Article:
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Title:A Study on the Effect of Galactic Atmospheres on Shock Induced Disruption of Extragalactic Jets (Clusters, Galaxies, Winds, Cooling)
Author(s):Sumi, Dean Matthew
Department / Program:Astronomy
Degree Granting Institution:University of Illinois at Urbana-Champaign
Subject(s):Physics, Astronomy and Astrophysics
Abstract:This dissertation studies the interaction of collimated outflows of gas, or beams, from the nuclei of elliptical galaxies with the gas medium surrounding these galaxies. In particular, the distribution of the gas medium around galaxies at rest with respect to this gas medium is explored. In this case, the density and temperature of the gas varies spatially and their relationship will be determined by the energy balance of the gas in the gravitational potential defined by the galaxy. One finds that the gas environment or "atmosphere" around a galaxy can be described either as an outflowing "wind", in the case where heating dominates, or a "cooling" inflow, in the case where cooling dominates.
The response of a beam progagating through a cooling inflow atmosphere is found to be very different from the response of a beam in a wind atmosphere. In the case of a cooling inflow, the beam can make a transition from a regime where the beam is dominated by biconical shocks into a regime where the beam is dominated by planar shocks. A beam initially in the biconical shock regime propagating in a wind atmosphere does not make this transition. The transition is caused by inversion of the temperature and pressure distributions found in cooling inflows and the beam length before this transition occurs is dependent on the Mach number and the ratio of the beam density to the external medium.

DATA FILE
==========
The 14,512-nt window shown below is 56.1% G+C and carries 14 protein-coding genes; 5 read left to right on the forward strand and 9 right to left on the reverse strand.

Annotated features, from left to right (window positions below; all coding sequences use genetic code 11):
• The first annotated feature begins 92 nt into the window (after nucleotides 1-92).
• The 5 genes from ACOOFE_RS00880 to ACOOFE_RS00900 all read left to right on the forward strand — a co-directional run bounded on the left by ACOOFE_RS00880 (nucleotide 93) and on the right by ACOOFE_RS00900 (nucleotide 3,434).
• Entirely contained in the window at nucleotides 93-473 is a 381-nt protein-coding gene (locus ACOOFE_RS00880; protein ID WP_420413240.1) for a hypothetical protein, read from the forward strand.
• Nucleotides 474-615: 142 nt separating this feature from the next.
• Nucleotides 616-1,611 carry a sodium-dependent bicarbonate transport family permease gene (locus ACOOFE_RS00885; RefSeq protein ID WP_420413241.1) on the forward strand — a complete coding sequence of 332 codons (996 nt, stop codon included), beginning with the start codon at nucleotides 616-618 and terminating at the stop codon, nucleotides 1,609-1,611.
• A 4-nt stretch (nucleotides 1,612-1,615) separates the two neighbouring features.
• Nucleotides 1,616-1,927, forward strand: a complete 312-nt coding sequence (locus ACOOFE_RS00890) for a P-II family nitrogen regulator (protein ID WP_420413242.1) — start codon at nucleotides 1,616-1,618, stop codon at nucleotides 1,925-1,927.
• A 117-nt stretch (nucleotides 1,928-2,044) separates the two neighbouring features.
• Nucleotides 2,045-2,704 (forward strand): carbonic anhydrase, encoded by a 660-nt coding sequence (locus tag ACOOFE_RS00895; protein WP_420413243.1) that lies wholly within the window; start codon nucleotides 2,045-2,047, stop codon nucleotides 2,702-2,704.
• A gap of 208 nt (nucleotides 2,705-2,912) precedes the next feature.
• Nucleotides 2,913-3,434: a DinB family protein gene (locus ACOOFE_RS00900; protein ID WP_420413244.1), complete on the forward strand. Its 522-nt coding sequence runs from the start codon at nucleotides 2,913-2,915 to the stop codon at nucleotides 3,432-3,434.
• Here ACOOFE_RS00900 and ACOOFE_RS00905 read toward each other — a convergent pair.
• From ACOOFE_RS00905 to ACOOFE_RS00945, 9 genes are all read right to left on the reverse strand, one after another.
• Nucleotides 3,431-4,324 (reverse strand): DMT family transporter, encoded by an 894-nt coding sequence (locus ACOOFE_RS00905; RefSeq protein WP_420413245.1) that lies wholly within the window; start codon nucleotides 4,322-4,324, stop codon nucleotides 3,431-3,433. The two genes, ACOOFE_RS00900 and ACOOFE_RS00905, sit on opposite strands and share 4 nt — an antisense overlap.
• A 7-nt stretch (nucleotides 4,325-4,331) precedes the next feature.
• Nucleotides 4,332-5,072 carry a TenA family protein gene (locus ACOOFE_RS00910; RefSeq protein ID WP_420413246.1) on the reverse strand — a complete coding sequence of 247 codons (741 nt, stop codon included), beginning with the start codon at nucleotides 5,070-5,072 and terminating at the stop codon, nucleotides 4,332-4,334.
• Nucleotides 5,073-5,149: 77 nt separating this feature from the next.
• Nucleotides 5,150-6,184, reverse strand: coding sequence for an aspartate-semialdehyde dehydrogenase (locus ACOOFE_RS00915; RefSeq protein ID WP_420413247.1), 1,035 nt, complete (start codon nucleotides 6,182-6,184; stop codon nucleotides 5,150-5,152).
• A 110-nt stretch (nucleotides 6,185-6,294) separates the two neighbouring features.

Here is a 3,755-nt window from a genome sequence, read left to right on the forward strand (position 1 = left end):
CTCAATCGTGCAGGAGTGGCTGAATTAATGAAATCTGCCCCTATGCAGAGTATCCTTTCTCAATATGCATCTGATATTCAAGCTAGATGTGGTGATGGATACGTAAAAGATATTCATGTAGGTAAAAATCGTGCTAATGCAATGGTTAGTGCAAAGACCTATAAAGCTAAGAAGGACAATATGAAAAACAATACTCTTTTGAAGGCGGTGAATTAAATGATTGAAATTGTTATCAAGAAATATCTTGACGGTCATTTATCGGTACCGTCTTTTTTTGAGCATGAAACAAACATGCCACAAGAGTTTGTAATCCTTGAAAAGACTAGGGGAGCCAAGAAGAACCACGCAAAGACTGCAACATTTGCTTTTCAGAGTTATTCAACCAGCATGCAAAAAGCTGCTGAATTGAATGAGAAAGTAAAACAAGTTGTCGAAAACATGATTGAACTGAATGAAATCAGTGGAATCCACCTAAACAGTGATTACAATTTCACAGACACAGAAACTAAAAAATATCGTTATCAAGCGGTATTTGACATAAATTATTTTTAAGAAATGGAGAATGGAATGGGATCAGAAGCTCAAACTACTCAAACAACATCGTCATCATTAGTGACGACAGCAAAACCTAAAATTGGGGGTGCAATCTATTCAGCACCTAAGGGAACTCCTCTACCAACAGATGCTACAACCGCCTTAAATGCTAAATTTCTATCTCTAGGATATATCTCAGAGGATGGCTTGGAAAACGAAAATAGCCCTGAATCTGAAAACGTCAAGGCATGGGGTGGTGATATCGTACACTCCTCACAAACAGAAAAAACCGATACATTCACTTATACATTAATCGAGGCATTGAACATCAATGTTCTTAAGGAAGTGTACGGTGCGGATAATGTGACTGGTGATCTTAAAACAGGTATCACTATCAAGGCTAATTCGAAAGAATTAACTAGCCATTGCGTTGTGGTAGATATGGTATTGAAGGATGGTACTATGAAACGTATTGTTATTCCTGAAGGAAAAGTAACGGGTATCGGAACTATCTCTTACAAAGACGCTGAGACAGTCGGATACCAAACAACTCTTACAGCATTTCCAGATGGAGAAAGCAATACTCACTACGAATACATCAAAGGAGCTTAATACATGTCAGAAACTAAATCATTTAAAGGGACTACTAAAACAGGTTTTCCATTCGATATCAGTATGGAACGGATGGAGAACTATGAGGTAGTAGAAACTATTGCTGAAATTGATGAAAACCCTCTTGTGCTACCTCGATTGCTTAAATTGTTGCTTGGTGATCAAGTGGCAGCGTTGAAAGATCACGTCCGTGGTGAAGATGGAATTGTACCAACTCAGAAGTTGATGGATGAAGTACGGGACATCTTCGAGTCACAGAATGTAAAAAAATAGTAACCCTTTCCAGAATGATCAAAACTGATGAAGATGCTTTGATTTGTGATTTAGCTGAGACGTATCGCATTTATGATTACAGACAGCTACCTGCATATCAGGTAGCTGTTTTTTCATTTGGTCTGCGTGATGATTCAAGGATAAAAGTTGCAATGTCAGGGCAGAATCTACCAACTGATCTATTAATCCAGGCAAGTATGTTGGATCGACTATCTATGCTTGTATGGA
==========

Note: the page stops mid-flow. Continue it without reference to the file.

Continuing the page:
The planar shocks cause a laminar, supersonic beam to disrupt, becoming subsonic and turbulent. The observed manifestations of this change in the beam is believed to be responsible for the radio morphology associated with galaxies at the centers of cooling inflows. Conversely, the nontransition behavior of beams in winds is believed to be responsible for the radio morphology associated with isolated elliptical galaxies, where winds are most likely to form.
Issue Date:1986
Description:266 p.
Thesis (Ph.D.)--University of Illinois at Urbana-Champaign, 1986.
Other Identifier(s):(UMI)AAI8623422
Date Available in IDEALS:2014-12-16
Date Deposited:1986

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